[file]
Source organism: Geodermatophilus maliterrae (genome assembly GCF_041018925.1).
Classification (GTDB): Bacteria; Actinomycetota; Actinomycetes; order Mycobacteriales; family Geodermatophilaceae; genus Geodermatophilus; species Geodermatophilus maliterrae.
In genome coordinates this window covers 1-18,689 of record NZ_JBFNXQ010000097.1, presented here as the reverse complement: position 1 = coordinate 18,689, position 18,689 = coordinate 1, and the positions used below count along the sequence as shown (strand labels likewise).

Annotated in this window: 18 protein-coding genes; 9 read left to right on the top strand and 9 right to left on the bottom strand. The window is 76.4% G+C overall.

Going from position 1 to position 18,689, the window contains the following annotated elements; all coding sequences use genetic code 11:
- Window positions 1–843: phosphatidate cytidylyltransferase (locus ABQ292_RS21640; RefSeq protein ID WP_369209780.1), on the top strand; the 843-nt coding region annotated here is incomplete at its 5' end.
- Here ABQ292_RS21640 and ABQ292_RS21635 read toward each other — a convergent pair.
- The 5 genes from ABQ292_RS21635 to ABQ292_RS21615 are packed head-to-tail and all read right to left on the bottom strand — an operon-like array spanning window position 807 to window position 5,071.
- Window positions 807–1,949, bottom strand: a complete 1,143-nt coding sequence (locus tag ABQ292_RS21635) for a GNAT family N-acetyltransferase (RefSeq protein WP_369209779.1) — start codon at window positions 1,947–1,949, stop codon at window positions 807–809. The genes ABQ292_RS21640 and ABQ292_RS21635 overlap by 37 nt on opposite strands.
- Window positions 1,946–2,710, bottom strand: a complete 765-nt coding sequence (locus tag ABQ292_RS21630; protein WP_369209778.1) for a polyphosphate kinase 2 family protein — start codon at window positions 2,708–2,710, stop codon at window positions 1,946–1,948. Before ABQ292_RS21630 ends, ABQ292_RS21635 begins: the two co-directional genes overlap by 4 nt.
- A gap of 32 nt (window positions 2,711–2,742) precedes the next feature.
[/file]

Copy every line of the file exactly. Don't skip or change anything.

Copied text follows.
Source organism: Geodermatophilus maliterrae (genome assembly GCF_041018925.1).
Classification (GTDB): Bacteria; Actinomycetota; Actinomycetes; order Mycobacteriales; family Geodermatophilaceae; genus Geodermatophilus; species Geodermatophilus maliterrae.
In genome coordinates this window covers 1-18,689 of record NZ_JBFNXQ010000097.1, presented here as the reverse complement: position 1 = coordinate 18,689, position 18,689 = coordinate 1, and the positions used below count along the sequence as shown (strand labels likewise).

Annotated in this window: 18 protein-coding genes; 9 read left to right on the top strand and 9 right to left on the bottom strand. The window is 76.4% G+C overall.

Going from position 1 to position 18,689, the window contains the following annotated elements; all coding sequences use genetic code 11:
- Window positions 1–843: phosphatidate cytidylyltransferase (locus ABQ292_RS21640; RefSeq protein ID WP_369209780.1), on the top strand; the 843-nt coding region annotated here is incomplete at its 5' end.
- Here ABQ292_RS21640 and ABQ292_RS21635 read toward each other — a convergent pair.
- The 5 genes from ABQ292_RS21635 to ABQ292_RS21615 are packed head-to-tail and all read right to left on the bottom strand — an operon-like array spanning window position 807 to window position 5,071.
- Window positions 807–1,949, bottom strand: a complete 1,143-nt coding sequence (locus tag ABQ292_RS21635) for a GNAT family N-acetyltransferase (RefSeq protein WP_369209779.1) — start codon at window positions 1,947–1,949, stop codon at window positions 807–809. The genes ABQ292_RS21640 and ABQ292_RS21635 overlap by 37 nt on opposite strands.
- Window positions 1,946–2,710, bottom strand: a complete 765-nt coding sequence (locus tag ABQ292_RS21630; protein WP_369209778.1) for a polyphosphate kinase 2 family protein — start codon at window positions 2,708–2,710, stop codon at window positions 1,946–1,948. Before ABQ292_RS21630 ends, ABQ292_RS21635 begins: the two co-directional genes overlap by 4 nt.
- A gap of 32 nt (window positions 2,711–2,742) precedes the next feature.